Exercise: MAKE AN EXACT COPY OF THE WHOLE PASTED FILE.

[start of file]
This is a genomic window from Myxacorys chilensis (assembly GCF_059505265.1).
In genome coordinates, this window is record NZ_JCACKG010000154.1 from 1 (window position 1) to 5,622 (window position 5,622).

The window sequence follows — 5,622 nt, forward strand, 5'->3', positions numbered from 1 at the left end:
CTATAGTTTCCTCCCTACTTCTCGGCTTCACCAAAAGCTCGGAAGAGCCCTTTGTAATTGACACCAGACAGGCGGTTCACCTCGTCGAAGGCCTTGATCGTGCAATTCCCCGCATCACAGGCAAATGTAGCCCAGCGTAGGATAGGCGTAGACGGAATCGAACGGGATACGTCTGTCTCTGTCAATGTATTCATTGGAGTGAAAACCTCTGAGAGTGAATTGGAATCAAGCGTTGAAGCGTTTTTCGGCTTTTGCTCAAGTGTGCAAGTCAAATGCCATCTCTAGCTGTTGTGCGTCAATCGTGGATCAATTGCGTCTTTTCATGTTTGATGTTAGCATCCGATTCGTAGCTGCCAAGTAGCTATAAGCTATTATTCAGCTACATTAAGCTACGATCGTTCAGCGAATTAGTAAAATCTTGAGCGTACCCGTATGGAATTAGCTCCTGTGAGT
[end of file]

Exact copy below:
This is a genomic window from Myxacorys chilensis (assembly GCF_059505265.1).
In genome coordinates, this window is record NZ_JCACKG010000154.1 from 1 (window position 1) to 5,622 (window position 5,622).

The window sequence follows — 5,622 nt, forward strand, 5'->3', positions numbered from 1 at the left end:
CTATAGTTTCCTCCCTACTTCTCGGCTTCACCAAAAGCTCGGAAGAGCCCTTTGTAATTGACACCAGACAGGCGGTTCACCTCGTCGAAGGCCTTGATCGTGCAATTCCCCGCATCACAGGCAAATGTAGCCCAGCGTAGGATAGGCGTAGACGGAATCGAACGGGATACGTCTGTCTCTGTCAATGTATTCATTGGAGTGAAAACCTCTGAGAGTGAATTGGAATCAAGCGTTGAAGCGTTTTTCGGCTTTTGCTCAAGTGTGCAAGTCAAATGCCATCTCTAGCTGTTGTGCGTCAATCGTGGATCAATTGCGTCTTTTCATGTTTGATGTTAGCATCCGATTCGTAGCTGCCAAGTAGCTATAAGCTATTATTCAGCTACATTAAGCTACGATCGTTCAGCGAATTAGTAAAATCTTGAGCGTACCCGTATGGAATTAGCTCCTGTGAGT